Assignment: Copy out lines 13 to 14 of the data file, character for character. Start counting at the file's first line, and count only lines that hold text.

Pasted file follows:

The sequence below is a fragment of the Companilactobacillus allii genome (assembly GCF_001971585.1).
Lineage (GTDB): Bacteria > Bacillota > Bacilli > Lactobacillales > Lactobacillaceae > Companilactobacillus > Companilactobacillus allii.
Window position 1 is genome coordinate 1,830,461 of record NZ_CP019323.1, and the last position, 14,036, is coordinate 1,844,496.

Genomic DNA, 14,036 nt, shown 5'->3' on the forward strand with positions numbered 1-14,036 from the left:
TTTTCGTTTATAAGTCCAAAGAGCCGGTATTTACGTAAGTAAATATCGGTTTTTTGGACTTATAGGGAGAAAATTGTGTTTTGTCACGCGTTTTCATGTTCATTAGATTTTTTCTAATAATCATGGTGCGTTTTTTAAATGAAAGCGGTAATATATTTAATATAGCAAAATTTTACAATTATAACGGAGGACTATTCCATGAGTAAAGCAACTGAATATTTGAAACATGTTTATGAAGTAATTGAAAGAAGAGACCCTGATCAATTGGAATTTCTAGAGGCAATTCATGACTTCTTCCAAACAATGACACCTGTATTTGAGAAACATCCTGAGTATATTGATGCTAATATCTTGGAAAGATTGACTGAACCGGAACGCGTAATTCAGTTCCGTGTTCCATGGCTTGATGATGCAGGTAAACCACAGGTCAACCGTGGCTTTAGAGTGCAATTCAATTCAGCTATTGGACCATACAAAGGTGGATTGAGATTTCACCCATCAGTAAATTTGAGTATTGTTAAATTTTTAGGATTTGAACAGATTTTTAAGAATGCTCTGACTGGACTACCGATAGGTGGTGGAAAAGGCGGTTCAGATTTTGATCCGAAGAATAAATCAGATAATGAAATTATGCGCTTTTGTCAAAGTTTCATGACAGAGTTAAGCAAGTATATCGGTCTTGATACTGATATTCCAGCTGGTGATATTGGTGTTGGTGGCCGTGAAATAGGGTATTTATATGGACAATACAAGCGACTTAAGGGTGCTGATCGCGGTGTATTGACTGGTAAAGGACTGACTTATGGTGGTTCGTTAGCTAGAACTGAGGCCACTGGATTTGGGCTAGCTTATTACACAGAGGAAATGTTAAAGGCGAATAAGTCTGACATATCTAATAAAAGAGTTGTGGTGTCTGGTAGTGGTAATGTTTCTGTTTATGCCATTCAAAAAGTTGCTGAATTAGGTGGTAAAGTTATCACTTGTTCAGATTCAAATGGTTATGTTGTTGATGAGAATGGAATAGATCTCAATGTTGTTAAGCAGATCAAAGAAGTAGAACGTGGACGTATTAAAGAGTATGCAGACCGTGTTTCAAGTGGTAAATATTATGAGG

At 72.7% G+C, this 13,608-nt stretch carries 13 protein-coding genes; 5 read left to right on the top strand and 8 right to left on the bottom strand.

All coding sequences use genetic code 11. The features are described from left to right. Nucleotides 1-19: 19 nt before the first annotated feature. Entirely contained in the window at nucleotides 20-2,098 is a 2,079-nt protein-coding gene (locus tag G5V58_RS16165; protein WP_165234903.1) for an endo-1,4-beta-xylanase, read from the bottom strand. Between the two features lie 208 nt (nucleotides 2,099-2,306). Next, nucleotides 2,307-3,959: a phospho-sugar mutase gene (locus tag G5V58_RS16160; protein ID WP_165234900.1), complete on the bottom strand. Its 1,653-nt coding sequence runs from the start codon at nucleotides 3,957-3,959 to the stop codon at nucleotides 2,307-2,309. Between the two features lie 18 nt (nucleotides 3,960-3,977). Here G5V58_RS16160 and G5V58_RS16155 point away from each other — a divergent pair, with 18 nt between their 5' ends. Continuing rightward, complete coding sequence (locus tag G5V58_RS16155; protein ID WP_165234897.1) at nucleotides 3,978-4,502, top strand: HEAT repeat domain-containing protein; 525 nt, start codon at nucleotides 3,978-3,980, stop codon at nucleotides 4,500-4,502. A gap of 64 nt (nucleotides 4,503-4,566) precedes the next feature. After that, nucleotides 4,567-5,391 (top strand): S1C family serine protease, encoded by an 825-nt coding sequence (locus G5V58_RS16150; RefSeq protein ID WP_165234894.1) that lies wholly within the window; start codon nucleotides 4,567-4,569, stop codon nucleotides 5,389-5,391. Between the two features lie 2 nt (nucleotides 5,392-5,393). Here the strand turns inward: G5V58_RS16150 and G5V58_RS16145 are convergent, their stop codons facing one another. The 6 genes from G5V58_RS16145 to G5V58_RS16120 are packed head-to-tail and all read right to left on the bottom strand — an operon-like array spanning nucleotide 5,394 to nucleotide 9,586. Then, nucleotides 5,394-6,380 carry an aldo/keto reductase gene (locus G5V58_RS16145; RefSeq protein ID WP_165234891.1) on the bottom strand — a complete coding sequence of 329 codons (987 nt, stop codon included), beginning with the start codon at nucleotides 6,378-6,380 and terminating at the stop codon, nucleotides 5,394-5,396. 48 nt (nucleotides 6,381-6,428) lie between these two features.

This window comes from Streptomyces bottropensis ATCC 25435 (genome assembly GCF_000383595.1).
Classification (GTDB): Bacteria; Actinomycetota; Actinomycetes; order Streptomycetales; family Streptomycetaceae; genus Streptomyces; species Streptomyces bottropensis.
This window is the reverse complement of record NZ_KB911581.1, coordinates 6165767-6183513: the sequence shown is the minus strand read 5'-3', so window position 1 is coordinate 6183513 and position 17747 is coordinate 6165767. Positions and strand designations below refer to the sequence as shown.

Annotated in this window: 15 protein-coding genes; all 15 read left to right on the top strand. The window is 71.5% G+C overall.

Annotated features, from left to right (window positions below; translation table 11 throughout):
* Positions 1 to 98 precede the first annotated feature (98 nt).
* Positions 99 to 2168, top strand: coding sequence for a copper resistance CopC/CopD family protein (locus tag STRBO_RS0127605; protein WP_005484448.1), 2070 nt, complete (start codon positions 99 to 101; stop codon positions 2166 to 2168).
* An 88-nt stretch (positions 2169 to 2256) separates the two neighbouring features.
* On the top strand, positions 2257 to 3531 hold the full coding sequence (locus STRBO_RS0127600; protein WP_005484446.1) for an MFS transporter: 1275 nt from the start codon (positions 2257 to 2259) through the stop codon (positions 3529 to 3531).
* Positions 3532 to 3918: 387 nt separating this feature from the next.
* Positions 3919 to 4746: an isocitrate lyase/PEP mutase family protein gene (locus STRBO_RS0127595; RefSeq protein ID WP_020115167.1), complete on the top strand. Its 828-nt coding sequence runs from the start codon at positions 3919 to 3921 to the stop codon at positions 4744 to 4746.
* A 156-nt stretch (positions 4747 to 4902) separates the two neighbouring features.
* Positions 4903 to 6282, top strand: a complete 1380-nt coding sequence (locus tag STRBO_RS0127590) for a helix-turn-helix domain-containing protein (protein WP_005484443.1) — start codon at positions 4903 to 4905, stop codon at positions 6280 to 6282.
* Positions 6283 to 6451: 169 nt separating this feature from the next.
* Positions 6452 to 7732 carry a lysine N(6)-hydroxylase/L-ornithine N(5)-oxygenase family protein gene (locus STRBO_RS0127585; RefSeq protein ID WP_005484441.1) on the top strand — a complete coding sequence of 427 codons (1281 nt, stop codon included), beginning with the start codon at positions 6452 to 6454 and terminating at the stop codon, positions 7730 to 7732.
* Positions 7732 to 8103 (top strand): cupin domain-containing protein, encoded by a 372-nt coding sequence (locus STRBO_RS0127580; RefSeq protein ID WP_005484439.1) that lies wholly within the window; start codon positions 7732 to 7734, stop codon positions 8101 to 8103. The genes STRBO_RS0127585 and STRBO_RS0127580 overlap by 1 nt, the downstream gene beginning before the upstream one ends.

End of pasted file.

* Positions 1 to 98 precede the first annotated feature (98 nt).
* Positions 99 to 2168, top strand: coding sequence for a copper resistance CopC/CopD family protein (locus tag STRBO_RS0127605; protein WP_005484448.1), 2070 nt, complete (start codon positions 99 to 101; stop codon positions 2166 to 2168).